Q&A

# How do I calculate and manipulate the inductance and capacitance of outputs to a connector on a PCB?

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I am designing a PCB that has to have class 1 div 1 associated apparatus (only the outputs to the sensor) certification. Essentially, I am using a boost converter to convert the voltage from a lithium battery of 3.9V to 18V to power a 4-20mA sensor in a hazardous zone, while the main product will be in a safer zone with a class 1 div 2 cert.

I know there could be extra components, such as fuses/diode return; however, it isn't the focus of my question and have simplified the schematic a little bit to focus on the concept I am trying to understand:

The rules for total effective inductance and capacitance can be seen here:

I can get the inductance and capacitance of the sensor + cable (Li+Lc/Ci+Cc) from the manufacturer of the intrinsically safe sensor, but how do I calculate the inductance and capacitance out from the barrier to make sure it is less than the sensor values? The Co and Lo also have to abide by rules to limit the maximum energy allowed in the hazardous area.

The examples I have seen with a similar schematic end up with less than 1uF of capacitance and 2-4mH of inductance for Co and Lo. This seems odd to me when there is only a 10uH inductor and an over abundance of capacitance at 4.7uH on the output of the boost converter. From my understanding, the L and C from the traces will be very minimal in comparison to these numbers.

I do not have a PCB laid out, because I am trying to understand the methodologies and standards first. I understand that means these things can't be completely calculated yet. I'm not asking for someone to design something for me or do calculations for me; I'm just wanting to understand the methodologies behind this question to better understand the concept to use in all of my engineering moving forward.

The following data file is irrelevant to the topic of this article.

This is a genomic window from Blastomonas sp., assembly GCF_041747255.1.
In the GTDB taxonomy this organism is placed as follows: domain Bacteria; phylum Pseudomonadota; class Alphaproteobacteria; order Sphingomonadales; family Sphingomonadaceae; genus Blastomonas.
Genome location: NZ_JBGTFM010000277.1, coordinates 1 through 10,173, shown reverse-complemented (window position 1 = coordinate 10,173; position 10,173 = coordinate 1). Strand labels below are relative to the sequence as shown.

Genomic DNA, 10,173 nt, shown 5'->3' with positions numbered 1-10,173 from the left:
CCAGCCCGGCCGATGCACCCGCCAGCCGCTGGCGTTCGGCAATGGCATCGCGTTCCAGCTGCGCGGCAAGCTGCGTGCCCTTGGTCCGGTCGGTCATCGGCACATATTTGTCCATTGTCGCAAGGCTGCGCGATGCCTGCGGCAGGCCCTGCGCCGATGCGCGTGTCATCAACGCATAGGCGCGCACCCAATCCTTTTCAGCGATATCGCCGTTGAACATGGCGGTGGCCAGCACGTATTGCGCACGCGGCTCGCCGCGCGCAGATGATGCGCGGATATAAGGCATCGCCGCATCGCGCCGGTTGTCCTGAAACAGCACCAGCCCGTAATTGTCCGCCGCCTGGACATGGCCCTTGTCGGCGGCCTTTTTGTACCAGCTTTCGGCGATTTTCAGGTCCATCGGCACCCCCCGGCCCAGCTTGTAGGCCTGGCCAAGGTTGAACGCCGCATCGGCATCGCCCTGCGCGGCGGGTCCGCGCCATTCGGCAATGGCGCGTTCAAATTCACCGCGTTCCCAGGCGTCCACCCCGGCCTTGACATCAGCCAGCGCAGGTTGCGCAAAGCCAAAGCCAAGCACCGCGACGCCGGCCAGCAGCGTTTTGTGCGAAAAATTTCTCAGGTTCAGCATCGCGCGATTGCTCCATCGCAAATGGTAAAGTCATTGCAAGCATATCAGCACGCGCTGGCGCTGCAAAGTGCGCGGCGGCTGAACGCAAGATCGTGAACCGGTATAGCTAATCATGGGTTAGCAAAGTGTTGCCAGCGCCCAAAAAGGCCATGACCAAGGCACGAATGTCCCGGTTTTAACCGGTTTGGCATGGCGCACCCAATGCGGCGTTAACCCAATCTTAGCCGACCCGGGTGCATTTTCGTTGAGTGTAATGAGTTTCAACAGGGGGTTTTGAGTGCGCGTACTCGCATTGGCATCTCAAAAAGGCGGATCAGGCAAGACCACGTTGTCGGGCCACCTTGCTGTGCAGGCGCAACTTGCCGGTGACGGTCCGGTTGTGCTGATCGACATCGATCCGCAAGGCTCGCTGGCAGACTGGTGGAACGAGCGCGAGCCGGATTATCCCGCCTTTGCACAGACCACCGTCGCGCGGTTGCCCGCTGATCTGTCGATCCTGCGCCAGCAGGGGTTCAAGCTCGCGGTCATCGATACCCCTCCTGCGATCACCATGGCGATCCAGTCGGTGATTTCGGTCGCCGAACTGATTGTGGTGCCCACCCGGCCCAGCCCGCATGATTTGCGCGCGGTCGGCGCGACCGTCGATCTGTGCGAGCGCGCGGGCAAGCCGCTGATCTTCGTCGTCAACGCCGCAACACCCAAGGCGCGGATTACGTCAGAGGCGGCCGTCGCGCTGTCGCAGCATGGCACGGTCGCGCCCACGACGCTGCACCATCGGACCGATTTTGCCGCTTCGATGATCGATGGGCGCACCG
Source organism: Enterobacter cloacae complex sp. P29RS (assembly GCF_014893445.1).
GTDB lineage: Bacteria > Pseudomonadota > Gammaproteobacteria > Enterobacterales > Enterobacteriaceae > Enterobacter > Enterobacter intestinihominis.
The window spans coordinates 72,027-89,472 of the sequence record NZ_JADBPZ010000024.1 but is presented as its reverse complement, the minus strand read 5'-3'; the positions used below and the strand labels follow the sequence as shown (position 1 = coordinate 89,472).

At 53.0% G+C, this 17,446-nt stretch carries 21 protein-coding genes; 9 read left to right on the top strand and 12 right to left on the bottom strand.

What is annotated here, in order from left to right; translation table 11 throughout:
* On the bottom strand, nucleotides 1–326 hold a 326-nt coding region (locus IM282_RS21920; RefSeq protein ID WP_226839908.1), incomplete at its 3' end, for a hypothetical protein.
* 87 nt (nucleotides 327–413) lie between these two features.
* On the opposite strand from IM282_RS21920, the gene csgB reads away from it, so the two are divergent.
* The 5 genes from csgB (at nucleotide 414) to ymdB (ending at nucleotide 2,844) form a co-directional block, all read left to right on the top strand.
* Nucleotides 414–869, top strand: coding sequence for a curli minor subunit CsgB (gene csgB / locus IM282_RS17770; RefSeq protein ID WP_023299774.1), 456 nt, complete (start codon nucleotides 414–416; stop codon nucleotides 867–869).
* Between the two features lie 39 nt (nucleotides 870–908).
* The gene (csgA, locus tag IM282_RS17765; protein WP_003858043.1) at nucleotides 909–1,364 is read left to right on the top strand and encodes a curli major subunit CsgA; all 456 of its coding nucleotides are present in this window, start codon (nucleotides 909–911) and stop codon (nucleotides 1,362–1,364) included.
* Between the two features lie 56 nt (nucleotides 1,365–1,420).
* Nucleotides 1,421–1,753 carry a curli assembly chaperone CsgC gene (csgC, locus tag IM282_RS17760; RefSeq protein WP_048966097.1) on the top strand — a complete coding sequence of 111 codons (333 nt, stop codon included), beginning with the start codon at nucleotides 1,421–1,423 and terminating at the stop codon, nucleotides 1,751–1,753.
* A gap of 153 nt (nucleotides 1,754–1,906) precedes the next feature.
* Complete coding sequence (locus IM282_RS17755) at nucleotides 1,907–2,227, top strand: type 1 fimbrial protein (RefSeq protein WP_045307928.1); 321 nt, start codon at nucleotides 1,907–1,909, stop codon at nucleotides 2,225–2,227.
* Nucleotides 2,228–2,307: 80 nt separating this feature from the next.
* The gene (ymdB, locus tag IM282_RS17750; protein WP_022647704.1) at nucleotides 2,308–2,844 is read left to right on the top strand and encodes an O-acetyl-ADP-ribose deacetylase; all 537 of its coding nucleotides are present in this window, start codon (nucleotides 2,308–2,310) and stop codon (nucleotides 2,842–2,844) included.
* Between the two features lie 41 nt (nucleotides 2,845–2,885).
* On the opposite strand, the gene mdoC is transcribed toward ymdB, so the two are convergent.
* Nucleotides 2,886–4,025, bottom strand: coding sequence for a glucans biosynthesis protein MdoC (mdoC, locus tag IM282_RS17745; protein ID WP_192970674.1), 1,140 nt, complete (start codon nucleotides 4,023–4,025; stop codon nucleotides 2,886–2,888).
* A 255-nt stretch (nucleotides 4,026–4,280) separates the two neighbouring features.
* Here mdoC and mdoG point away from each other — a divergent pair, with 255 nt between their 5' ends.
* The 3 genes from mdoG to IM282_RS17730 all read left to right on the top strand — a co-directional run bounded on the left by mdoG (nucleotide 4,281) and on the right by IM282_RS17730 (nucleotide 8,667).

How do I calculate the theoretical inductance and capacitance at an output? Are there tricks to increasing inductance and decreasing capacitance through the way the board is laid out, or adding components for the specific purpose of manipulating those values?

Why should this post be closed?

All that matters is that you prevent current rush in case of shorts or damaged electronics, anywhere on the PCB. For example in one EX project we used 1 ohm metal film resistors in series with each regulator since such resistors were apparently considered to break in a safe manner without sparks or heat. Lundin about 1 month ago

Interesting, did you not also use higher valued resistors, e.g. 300 ohm, for current limiting directly on the regulator outputs? Hawk2020 about 1 month ago

I don't remember, but the idea was to block current rush in case each regulator fails and de-centralize current rush protection across the board, instead of relying on one single fuse. Thermal shut-down because of overcurrent is for example not feasible. But this was also a whole lot more complex electronics than the schematic you posted. Lundin about 1 month ago

Why Li-Ion btw? These are very nasty from an EX perspective. NiMH or NiCd etc are much safer, although they are of course bigger and heavier. Lundin about 1 month ago

I'm not using a lithium-ion battery. Probably will be Li-SOCl2 which is safer. It's a battery operated use-case, so I need the highest energy density I can get. Yes, this isn't a complete schematic; I was only using it to try and understand how to calculate the L and C, which I now realize, was not even really a relevant question. Hawk2020 about 1 month ago

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How do I calculate the inductance and capacitance out from the barrier to make sure it is less than the sensor values?

The output capacitance and inductance from your zener barrier is irrelevant - you design the barrier components (fuse, zeners and output resistor) to limit the short circuit current and limit the open circuit voltage. Once designed, the barrier is a zener limited voltage source in series with an infallible resistor. It does not store energy and it does not have any capacitance or inductance.

Then, using graphs for the gas group your unit is to be installed in, you see if there might be a spark energy that can ignite a gas should the sensor have too much inductance or capacitance (when connected to the barrier).

In other words, the barrier buffers (fuse, zeners and resistor) your switching converter to intrinsically safe output levels. But, it's only intrinsically safe if what you hang on the output (the sensor) is permitted i.e. less than the maximum allowable capacitance and inductance.

I'm just wanting to understand the methodologies behind this question to better understand the concept to use in all of my engineering moving forward.